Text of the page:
Marine convicted of executing wounded Afghan ‘insurgent’ allowed to appeal
Blackman was handed a life sentence of 10 years – later reduced to eight – for the battlefield killing which he carried out on camera and in front of other marines while quoting Shakespeare.
New evidence discovered after an 11-month investigation by the Criminal Cases Review Commission (CCRC) has led to the case being taken back before the Court Martial Appeal Court.
The appeal will be based on Blackman’s mental health at the time of the case and the fact that the lesser sentence of manslaughter had not been an option at the original trial.
“We have concluded that there are new issues — principally relating to Mr Blackman’s state of mind at the time of the shooting — which in our view raise a real possibility that an appeal against conviction would now succeed,” David Smith, who headed the CCRC review, said in a statement.
“On that basis we are sending the case back so that a fresh appeal can be heard,” he added.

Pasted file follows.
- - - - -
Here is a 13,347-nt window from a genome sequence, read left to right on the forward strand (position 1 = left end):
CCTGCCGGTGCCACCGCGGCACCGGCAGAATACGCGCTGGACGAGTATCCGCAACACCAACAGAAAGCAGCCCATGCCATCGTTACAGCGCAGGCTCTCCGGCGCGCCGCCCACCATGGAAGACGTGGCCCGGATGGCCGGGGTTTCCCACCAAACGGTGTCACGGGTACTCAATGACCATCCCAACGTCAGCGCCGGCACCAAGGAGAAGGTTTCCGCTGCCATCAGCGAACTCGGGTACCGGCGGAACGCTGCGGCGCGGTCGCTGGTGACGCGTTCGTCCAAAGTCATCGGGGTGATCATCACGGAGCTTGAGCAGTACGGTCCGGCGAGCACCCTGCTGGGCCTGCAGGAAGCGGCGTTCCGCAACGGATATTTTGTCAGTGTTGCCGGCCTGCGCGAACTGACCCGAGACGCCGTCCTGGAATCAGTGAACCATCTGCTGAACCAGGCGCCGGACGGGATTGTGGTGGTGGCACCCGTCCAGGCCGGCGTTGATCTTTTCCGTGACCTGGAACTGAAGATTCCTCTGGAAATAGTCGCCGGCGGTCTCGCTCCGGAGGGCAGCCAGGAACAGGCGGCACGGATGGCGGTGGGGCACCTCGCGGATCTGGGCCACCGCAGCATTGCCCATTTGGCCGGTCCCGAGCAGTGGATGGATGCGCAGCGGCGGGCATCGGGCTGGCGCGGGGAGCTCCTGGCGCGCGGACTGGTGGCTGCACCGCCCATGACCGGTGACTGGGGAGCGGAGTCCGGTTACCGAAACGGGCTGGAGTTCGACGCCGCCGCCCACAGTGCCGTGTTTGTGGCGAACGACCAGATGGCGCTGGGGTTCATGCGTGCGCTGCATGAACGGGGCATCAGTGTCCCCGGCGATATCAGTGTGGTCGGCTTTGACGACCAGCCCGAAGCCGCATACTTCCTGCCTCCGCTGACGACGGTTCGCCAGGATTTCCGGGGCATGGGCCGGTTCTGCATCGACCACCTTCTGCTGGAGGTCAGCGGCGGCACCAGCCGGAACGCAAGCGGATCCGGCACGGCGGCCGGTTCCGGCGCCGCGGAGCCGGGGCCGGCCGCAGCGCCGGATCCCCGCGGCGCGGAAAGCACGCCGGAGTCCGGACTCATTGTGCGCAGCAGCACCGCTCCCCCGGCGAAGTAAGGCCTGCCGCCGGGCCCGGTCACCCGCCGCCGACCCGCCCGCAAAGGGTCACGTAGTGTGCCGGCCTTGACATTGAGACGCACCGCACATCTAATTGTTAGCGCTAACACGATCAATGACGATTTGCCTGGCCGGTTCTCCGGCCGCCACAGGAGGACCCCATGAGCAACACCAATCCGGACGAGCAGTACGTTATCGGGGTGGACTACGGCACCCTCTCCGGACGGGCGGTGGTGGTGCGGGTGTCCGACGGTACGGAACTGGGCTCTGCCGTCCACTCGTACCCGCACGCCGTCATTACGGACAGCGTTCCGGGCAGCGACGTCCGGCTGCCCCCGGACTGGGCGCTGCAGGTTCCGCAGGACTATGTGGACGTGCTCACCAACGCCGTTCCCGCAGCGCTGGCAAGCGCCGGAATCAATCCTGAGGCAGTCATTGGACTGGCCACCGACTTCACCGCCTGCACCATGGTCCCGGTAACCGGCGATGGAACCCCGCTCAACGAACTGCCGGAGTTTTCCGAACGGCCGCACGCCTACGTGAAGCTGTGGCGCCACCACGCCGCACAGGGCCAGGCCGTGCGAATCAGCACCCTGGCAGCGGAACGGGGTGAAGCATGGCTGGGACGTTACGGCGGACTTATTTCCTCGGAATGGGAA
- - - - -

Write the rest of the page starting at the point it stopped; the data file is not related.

Blackman’s supporters argue his offense was manslaughter and not murder.
The killing was carried out at a time of extremely intense fighting and following the deaths of a number of Blackman’s comrades as they operated out of an isolated base in Helmand province.
One of his comrades had his helmet camera still on when Blackman fired a pistol into the body of an Afghan badly wounded by an Apache helicopter.
He acknowledged in the recording, which was played in court, that he had broken the Geneva Convention and urged his fellow marines to keep it to themselves.
After he shot the wounded man he uttered the words “shuffle off this mortal coil, you c*nt.”
Blackman’s lawyer Jonathan Goldberg was optimistic about his client’s chances.
“Of course, we still have a long road ahead, but there are strong grounds for optimism that Sgt Blackman will have his murder conviction quashed. The odds have turned in our favor, as 73 percent of all such referrals by the CCRC succeed,” he told the Telegraph.
He said the team would now mount an effort to have Blackman released on bail by Christmas and that they expect the appeal to take place in the summer of 2017.